Okay, here goes. On a `contributing coder` note, feedback, suggestions,
proposals etc. are of course most welcome. On a `SoC candidate` note,
please let me know wether this mail constitutes adequate preliminary
implication (as outlined in Karl Fogel's announcement of SoC). I'm ready
to do the work on this, I just need to know how to convince you of it ;-)
This is a preliminary "get together and work out what we want doing"
kind of mail, so if you have specific requirements for this authz that
you'd like implemented, now would be the time to speak up.
As I said in my intro mail (and SoC application for those of the team
who get to read those), I'd like to work on implementing path-based
access control in svnserve.
Please note that I say 'in svnserve'. There is also a proposal to get
path-based access control directly in the fs core library floating
around; I am not proposing to do this. It would be nice to get that
support in the core fs, but as far as I can see, opinions are divided as
to wether it's worth the bother, and working on such a project would be
somewhat overboard for first contributions.
So, path-based access control in svnserve, ie. offering an equivalent to
what can be done with mod_dav_svn and svn_authz. Greg Hudson posted a
list of things to be done, so until I have the time to have a detailed
look at the source code for this and lay out more specifically the
changes, I'll follow his guidelines.
* Move the authz code to libsvn_repos. This is fairly straightforward
in terms of code shifting, unless we take this opportunity to change the
behaviour of authz (I'll get back to this). This would mean each
repository gets its own authz file (listed in the repository config?)
and the authz functions just take a handle to the repository and from
there locate the authz file and perform the checks.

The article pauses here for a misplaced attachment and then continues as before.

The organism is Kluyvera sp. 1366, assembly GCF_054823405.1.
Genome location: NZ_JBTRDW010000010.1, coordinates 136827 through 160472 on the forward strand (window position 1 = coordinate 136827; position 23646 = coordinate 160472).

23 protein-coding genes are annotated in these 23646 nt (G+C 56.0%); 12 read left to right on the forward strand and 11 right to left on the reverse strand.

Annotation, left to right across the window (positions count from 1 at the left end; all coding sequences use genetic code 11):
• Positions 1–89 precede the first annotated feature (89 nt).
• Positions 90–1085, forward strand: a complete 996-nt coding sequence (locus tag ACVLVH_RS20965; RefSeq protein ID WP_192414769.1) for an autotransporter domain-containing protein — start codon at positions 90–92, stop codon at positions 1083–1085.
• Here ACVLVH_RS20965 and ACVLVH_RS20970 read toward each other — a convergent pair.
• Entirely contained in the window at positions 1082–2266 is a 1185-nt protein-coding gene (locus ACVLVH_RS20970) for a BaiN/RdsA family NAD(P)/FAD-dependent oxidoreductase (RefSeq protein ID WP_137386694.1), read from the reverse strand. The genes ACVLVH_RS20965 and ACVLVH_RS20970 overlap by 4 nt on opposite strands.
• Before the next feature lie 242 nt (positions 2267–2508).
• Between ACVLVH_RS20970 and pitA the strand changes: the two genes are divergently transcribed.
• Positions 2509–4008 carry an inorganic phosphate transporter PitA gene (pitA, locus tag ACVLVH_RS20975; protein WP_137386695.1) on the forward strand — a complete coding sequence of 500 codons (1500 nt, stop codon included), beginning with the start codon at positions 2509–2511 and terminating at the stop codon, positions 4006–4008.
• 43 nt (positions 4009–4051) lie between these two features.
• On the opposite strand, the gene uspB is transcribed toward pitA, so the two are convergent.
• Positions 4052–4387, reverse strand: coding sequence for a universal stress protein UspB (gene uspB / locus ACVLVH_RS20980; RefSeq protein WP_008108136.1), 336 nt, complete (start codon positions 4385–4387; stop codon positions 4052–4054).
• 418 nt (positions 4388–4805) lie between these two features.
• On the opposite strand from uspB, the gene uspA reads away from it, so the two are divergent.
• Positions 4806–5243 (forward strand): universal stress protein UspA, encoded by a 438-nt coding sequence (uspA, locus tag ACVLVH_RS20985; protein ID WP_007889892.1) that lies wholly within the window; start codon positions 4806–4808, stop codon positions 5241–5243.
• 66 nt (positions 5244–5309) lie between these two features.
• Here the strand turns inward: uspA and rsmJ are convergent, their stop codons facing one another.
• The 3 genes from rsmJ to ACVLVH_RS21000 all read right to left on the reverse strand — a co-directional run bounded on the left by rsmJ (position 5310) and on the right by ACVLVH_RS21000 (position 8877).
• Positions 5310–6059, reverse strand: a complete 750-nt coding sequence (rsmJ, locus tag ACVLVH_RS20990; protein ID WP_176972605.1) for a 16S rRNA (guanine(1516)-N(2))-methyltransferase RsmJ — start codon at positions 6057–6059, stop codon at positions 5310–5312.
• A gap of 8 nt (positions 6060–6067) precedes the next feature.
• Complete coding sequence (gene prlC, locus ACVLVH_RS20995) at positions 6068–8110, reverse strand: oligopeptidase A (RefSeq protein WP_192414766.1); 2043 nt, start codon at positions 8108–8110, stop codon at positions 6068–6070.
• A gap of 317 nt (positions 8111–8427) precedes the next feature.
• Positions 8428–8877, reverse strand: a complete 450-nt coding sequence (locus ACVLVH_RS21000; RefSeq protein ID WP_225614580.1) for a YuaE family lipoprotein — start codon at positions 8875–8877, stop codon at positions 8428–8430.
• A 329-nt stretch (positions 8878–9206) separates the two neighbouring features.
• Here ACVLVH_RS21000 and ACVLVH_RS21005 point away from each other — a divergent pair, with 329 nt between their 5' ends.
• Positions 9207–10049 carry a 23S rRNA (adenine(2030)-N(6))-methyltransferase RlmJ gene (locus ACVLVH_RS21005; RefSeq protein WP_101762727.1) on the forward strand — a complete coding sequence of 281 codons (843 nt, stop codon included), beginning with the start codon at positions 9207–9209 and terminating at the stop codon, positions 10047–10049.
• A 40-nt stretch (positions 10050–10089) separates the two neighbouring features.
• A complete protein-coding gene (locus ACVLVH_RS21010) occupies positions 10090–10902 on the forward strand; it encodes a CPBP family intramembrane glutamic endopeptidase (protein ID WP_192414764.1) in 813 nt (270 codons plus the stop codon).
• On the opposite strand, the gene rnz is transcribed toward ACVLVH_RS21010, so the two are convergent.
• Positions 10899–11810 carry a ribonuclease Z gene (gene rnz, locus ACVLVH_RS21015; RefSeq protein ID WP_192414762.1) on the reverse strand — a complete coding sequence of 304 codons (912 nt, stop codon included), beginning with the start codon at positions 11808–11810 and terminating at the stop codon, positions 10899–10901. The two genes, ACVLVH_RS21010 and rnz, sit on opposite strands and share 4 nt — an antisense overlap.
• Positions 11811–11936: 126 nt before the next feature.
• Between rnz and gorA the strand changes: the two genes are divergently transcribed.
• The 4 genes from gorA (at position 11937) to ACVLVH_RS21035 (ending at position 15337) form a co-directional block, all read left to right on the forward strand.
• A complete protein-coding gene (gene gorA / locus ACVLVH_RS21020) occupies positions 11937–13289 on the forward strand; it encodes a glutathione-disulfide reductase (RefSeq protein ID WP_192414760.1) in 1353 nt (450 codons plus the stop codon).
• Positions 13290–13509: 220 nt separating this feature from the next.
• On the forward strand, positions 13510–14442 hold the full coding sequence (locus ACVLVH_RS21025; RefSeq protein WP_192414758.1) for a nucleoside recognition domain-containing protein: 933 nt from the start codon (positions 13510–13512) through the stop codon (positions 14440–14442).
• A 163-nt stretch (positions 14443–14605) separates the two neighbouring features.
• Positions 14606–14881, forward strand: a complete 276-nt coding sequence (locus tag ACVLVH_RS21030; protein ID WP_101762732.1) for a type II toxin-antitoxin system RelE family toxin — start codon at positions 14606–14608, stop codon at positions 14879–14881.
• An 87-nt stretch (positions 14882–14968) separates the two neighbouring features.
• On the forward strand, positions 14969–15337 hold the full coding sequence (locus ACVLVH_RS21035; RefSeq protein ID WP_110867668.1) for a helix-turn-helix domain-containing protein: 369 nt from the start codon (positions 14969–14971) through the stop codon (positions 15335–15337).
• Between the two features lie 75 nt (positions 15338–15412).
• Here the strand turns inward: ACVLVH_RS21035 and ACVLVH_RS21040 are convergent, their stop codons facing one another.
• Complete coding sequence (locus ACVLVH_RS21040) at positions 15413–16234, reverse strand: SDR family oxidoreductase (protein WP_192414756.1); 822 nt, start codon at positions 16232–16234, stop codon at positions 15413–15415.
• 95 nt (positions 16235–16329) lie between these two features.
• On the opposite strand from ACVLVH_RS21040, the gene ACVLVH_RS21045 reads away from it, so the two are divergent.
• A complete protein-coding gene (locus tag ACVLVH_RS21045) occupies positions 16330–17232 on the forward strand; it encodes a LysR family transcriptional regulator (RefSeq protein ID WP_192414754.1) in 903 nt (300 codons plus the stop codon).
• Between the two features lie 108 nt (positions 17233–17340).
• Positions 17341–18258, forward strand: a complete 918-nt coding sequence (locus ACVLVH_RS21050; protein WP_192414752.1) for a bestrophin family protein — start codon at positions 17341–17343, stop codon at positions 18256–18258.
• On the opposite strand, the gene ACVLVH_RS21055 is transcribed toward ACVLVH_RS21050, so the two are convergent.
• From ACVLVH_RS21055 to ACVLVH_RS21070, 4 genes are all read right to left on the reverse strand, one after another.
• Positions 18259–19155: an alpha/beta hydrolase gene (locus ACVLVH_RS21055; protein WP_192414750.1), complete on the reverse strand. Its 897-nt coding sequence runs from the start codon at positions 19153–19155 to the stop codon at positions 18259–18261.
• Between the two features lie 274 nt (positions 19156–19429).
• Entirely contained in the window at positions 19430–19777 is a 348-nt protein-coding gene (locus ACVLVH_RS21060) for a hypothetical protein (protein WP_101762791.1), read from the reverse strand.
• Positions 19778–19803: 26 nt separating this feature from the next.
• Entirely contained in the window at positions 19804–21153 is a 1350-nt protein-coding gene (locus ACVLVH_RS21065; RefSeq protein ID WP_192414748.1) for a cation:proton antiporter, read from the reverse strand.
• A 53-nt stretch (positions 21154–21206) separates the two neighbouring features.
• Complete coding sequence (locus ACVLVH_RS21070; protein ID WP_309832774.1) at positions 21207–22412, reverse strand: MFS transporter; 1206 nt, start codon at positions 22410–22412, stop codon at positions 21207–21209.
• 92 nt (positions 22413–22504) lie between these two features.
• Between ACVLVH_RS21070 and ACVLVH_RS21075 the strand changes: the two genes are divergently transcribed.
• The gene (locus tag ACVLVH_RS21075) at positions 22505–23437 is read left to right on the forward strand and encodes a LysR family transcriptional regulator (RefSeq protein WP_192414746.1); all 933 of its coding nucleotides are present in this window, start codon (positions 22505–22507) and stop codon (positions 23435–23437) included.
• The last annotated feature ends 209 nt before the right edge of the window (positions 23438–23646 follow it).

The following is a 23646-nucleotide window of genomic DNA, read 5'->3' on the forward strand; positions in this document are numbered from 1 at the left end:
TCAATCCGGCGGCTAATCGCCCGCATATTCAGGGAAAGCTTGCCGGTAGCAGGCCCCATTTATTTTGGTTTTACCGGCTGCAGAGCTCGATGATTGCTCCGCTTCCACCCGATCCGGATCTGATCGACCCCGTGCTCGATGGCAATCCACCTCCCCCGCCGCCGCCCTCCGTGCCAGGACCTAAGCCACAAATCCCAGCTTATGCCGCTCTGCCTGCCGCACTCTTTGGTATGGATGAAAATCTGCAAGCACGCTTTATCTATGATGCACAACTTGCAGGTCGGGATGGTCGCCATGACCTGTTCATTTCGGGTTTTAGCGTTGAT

* Modify mod_dav_svn to use the authz routines from libsvn_repos. If
the per-repository authz file is defined in the repository configuration
(ie. the conf/ subdirectory of a repository), work out wether the Apache
config can override it through apache config directives, or wether we
decide that the authz file (or the path to it) belongs in conf/ and
* Add write access callbacks in libsvn_repos. Why aren't there already
callbacks there? Because mod_dav_svn checks the credentials at a higher
level, before invoking libsvn_repos routines? If so, the modification to
mod_dav_svn may be more significant than I'd at first thought.
* Modify svnserve to actually enforce the authz access control,
through the use of callbacks or direct checking.
Looking at this, it all seems fairly straightforward. I would like some
insight concerning my question about the callbacks, and wether from a
general point of view anyone sees major problems with these modifications.
Greg's mail also speaks of modifying the current authz behaviour in some
ways. My primary concern as far as this goes would be working out some
way of optimising the authz process, to lessen the performance hit of
activating path-based access control. I have a few ideas on the subject,
but I'll keep them in reserve until I see exactly how authz interacts
with the rest of svn.
Optimisation aside, there's the proposal to add features to the authz
process. Greg named distinguishing "any authenticated user" and "any
user at all". I personally feel that the "any authenticated user"
behaviour can currently be satisfactorily emulated by the use of groups
(even better in some ways, for an acl file spanning multiple projects)
if the enhanced syntax proves too bothersome to implement. But maybe I'm
missing something here.
Are there any other enhancements to authz that people would like? If
they don't require major design work (or if someone more experienced is
willing to help me with the design), I could look into implementing them
as a part of this task.
That's mostly it for the time being. I've started reading HACKING and
exploring the source code for the relevant components of Subversion.
Once I've gained a little more insight as to how things currently work I
can start bashing out a more detailed implementation plan.
To conclude, a few words about Summer of Code. As I said, I applied to
do all this as a part of this initiative. If my application is rejected
(a likely occurence, given the half-million people that have probably
applied ;-) ), I won't be able to work on this during the summer as I'll
be busy working to earn some money for my studies. That said, I'd still
like to work on it no matter the final outcome of my application. I've
been thinking about helping out with svn for some time, and summer of
code or not, I'll be doing so. It'll just take somewhat longer in the
'not' case, as I'll be busy elsewhere.
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Received on Thu Jun 2 18:19:40 2005